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I'm currently exploring creating a startup script in the form of a system process located in the /etc/init.d/ on my Fedora 14 Linux installation. It sounds like the following two lines are bare minimum requirements?

#!/bin/bash
# chkconfig: 345 85 15 (however on this one I've seen different combos)

What's the purpose of these lines? Is there a good resource that would help me understand how to better create these and other header lines for such a file?

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2 Answers 2

up vote 4 down vote accepted

Look at the docs file /usr/share/doc/initscripts-*/sysvinitfiles (On current F14, /usr/share/doc/initscripts-9.12.1/sysvinitfiles). There's further documentation here: http://fedoraproject.org/wiki/Packaging/SysVInitScript.

The chkconfig line defines which runlevels the service will start in by default (if any), and where in the startup process they'll be ordered.

# chkconfig: <startlevellist> <startpriority> <endpriority>

        Required.  <startlevellist> is a list of levels in which
        the service should be started by default.  <startpriority>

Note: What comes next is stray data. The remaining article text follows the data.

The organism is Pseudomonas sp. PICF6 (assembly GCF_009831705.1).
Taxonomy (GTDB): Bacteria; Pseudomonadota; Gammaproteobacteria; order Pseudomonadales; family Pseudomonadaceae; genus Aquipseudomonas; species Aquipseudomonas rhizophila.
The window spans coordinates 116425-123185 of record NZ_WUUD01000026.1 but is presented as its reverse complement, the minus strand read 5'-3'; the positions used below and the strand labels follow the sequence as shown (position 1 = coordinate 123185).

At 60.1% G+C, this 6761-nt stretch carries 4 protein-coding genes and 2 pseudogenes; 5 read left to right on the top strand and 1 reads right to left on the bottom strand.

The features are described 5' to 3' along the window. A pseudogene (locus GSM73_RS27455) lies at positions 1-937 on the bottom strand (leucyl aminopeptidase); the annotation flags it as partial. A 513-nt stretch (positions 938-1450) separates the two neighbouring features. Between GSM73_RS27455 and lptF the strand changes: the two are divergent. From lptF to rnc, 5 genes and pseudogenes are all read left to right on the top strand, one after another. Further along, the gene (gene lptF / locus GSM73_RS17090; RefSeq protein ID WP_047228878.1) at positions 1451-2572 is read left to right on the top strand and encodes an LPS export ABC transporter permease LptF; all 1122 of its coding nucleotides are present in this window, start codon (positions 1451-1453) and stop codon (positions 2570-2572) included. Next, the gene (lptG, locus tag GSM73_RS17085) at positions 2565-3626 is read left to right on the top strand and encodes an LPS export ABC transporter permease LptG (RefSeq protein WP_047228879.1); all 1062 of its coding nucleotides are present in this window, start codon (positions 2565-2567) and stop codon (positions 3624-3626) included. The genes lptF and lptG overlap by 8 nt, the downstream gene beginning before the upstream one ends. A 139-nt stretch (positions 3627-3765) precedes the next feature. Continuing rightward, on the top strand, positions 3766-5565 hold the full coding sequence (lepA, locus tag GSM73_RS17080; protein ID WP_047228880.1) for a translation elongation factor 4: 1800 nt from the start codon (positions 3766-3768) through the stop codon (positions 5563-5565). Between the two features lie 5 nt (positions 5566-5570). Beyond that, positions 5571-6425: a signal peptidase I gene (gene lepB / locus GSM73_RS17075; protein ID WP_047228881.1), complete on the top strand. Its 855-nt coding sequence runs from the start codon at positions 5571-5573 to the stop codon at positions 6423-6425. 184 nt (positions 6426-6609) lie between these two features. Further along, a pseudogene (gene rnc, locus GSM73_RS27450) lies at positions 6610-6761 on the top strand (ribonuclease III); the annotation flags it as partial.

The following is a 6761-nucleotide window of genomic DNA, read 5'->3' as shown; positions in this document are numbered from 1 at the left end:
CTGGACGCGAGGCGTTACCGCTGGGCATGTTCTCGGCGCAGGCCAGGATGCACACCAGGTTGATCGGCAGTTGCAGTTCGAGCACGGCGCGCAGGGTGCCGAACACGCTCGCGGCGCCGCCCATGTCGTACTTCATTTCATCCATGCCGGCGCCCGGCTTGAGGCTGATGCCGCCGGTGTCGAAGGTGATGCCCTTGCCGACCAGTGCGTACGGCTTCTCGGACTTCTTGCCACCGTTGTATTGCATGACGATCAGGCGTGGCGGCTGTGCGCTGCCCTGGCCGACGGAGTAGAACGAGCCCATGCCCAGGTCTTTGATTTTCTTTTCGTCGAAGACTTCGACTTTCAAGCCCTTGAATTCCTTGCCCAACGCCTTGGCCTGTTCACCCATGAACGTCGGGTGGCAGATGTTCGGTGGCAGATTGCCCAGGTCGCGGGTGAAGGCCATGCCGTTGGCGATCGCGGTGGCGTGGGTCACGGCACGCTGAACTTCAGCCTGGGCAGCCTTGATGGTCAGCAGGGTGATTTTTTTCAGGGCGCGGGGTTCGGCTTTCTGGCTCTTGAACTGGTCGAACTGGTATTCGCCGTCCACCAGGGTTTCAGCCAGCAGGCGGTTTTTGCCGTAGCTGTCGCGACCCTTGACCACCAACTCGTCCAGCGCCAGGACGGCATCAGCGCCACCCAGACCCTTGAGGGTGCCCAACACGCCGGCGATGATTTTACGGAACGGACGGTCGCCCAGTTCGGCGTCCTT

and <endpriority> are priority numbers.  For example:
        # chkconfig: 2345 20 80

And, note that this all becomes obsolete with Fedora 15 and systemd.

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The first line is the "she-bang" and is used to execute the script without having to pass it as an argument to a shell command line. The second line is a comment and is understood only by the chkconfig program. It is used to ensure the script will start on a specific run-level.

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To clarify a little more: the #! (shebang) line is necessary at the top of any script. The # chkconfig is a comment and has no influence on the execution of the script; it's used only by the administration program chkconfig. –  Gilles Mar 15 '11 at 21:13

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